5 Modern token-based authentication
This chapter covers
- Supporting cross-domain web clients with CORS
- Storing tokens using the Web Storage API
- The standard Bearer HTTP authentication scheme for tokens
- Hardening database token storage
With the addition of session cookie support, the Natter UI has become a slicker user experience, driving adoption of your platform. Marketing has bought a new domain name, nat.tr, in a doomed bid to appeal to younger users. They are insisting that logins should work across both the old and new domains, but your CSRF protections prevent the session cookies being used on the new domain from talking to the API on the old one. As the user base grows, you also want to expand to include mobile and desktop apps. Though cookies work great for web browser clients they are less natural for native apps because the client typically must manage them itself. You need to move beyond cookies and consider other ways to manage token-based authentication.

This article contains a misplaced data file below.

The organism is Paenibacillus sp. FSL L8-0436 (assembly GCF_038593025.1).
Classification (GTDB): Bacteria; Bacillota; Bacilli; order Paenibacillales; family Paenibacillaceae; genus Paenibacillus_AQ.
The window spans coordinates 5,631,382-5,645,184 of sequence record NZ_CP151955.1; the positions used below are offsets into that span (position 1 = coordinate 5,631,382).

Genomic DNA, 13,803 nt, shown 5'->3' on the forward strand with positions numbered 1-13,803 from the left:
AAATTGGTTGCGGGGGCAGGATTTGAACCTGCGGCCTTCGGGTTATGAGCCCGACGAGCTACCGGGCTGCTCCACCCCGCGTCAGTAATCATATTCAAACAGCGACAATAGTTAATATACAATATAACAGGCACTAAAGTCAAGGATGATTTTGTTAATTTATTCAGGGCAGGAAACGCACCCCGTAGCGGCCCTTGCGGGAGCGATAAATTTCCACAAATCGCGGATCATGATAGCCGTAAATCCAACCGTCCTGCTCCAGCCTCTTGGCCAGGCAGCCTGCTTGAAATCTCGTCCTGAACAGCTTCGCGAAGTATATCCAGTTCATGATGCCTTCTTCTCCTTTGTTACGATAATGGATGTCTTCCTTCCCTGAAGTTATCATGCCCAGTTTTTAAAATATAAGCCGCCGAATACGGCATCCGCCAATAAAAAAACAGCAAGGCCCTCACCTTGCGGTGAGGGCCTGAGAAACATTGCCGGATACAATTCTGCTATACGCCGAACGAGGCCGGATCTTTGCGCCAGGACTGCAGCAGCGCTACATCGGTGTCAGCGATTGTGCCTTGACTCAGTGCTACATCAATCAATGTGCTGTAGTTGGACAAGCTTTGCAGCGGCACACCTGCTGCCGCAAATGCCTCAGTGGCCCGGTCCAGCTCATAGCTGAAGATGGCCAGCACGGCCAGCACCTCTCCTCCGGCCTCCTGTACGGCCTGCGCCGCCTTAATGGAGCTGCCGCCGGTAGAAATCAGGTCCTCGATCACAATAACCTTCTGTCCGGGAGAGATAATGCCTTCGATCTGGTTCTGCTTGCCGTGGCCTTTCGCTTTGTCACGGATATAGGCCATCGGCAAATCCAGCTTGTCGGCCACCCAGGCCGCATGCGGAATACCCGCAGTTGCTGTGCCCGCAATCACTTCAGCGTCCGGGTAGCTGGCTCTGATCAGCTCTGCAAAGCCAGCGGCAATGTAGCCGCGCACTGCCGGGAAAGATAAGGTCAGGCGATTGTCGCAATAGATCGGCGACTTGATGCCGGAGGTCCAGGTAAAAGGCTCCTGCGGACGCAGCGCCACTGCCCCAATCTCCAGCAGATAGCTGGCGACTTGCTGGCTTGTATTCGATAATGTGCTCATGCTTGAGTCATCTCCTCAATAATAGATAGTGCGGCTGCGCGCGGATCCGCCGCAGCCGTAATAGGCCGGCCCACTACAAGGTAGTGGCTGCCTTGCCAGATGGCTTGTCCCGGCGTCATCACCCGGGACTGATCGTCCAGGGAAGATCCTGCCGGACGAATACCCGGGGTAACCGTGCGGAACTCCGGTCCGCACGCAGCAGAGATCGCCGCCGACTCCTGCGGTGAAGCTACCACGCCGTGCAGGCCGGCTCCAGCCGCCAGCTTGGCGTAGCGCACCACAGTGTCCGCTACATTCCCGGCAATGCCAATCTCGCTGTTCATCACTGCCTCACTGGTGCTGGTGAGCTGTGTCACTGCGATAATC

In this chapter, you’ll learn about alternatives to cookies using HTML 5 Web Storage and the standard Bearer authentication scheme for token-based authentication. You’ll enable cross-origin resource sharing (CORS) to allow cross-domain requests from the new site.
Cross-origin resource sharing (CORS) is a standard to allow some cross-origin requests to be permitted by web browsers. It defines a set of headers that an API can return to tell the browser which requests should be allowed.